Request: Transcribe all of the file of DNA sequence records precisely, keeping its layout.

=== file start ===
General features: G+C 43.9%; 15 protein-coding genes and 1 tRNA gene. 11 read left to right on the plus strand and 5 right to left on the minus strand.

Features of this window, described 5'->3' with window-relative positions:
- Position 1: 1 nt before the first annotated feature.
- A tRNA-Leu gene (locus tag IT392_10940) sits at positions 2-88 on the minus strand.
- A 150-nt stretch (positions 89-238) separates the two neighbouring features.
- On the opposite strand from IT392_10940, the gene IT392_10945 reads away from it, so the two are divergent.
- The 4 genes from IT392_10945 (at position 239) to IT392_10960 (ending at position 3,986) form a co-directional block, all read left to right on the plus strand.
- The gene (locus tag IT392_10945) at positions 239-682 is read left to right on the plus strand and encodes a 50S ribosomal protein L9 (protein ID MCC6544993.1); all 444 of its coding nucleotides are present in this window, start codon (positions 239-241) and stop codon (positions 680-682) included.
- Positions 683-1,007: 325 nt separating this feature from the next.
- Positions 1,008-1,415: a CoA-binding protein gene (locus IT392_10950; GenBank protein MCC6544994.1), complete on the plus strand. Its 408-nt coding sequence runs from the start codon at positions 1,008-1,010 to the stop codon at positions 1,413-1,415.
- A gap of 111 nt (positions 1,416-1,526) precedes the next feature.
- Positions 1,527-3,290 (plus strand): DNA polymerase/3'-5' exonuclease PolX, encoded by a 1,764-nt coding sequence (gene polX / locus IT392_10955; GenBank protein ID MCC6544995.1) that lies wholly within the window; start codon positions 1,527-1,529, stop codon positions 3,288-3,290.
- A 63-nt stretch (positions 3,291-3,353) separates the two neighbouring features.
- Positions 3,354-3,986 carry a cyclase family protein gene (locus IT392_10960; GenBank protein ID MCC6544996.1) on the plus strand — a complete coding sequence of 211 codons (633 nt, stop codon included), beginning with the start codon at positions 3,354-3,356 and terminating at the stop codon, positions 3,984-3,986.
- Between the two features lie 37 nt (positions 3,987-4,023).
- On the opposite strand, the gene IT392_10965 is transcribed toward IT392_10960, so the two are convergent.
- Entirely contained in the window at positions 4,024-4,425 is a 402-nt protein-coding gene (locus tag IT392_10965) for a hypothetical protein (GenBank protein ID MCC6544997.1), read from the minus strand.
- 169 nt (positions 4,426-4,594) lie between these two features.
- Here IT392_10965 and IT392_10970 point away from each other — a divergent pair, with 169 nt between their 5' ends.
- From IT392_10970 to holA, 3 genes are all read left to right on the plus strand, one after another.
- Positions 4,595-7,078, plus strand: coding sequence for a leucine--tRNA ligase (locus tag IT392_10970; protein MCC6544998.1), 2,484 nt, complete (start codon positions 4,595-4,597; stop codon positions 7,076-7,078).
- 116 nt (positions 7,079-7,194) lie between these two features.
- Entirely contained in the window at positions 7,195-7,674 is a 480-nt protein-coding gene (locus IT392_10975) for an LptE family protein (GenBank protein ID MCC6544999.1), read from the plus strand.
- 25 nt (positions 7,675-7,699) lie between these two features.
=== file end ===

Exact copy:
General features: G+C 43.9%; 15 protein-coding genes and 1 tRNA gene. 11 read left to right on the plus strand and 5 right to left on the minus strand.

Features of this window, described 5'->3' with window-relative positions:
- Position 1: 1 nt before the first annotated feature.
- A tRNA-Leu gene (locus tag IT392_10940) sits at positions 2-88 on the minus strand.
- A 150-nt stretch (positions 89-238) separates the two neighbouring features.
- On the opposite strand from IT392_10940, the gene IT392_10945 reads away from it, so the two are divergent.
- The 4 genes from IT392_10945 (at position 239) to IT392_10960 (ending at position 3,986) form a co-directional block, all read left to right on the plus strand.
- The gene (locus tag IT392_10945) at positions 239-682 is read left to right on the plus strand and encodes a 50S ribosomal protein L9 (protein ID MCC6544993.1); all 444 of its coding nucleotides are present in this window, start codon (positions 239-241) and stop codon (positions 680-682) included.
- Positions 683-1,007: 325 nt separating this feature from the next.
- Positions 1,008-1,415: a CoA-binding protein gene (locus IT392_10950; GenBank protein MCC6544994.1), complete on the plus strand. Its 408-nt coding sequence runs from the start codon at positions 1,008-1,010 to the stop codon at positions 1,413-1,415.
- A gap of 111 nt (positions 1,416-1,526) precedes the next feature.
- Positions 1,527-3,290 (plus strand): DNA polymerase/3'-5' exonuclease PolX, encoded by a 1,764-nt coding sequence (gene polX / locus IT392_10955; GenBank protein ID MCC6544995.1) that lies wholly within the window; start codon positions 1,527-1,529, stop codon positions 3,288-3,290.
- A 63-nt stretch (positions 3,291-3,353) separates the two neighbouring features.
- Positions 3,354-3,986 carry a cyclase family protein gene (locus IT392_10960; GenBank protein ID MCC6544996.1) on the plus strand — a complete coding sequence of 211 codons (633 nt, stop codon included), beginning with the start codon at positions 3,354-3,356 and terminating at the stop codon, positions 3,984-3,986.
- Between the two features lie 37 nt (positions 3,987-4,023).
- On the opposite strand, the gene IT392_10965 is transcribed toward IT392_10960, so the two are convergent.
- Entirely contained in the window at positions 4,024-4,425 is a 402-nt protein-coding gene (locus tag IT392_10965) for a hypothetical protein (GenBank protein ID MCC6544997.1), read from the minus strand.
- 169 nt (positions 4,426-4,594) lie between these two features.
- Here IT392_10965 and IT392_10970 point away from each other — a divergent pair, with 169 nt between their 5' ends.
- From IT392_10970 to holA, 3 genes are all read left to right on the plus strand, one after another.
- Positions 4,595-7,078, plus strand: coding sequence for a leucine--tRNA ligase (locus tag IT392_10970; protein MCC6544998.1), 2,484 nt, complete (start codon positions 4,595-4,597; stop codon positions 7,076-7,078).
- 116 nt (positions 7,079-7,194) lie between these two features.
- Entirely contained in the window at positions 7,195-7,674 is a 480-nt protein-coding gene (locus IT392_10975) for an LptE family protein (GenBank protein ID MCC6544999.1), read from the plus strand.
- 25 nt (positions 7,675-7,699) lie between these two features.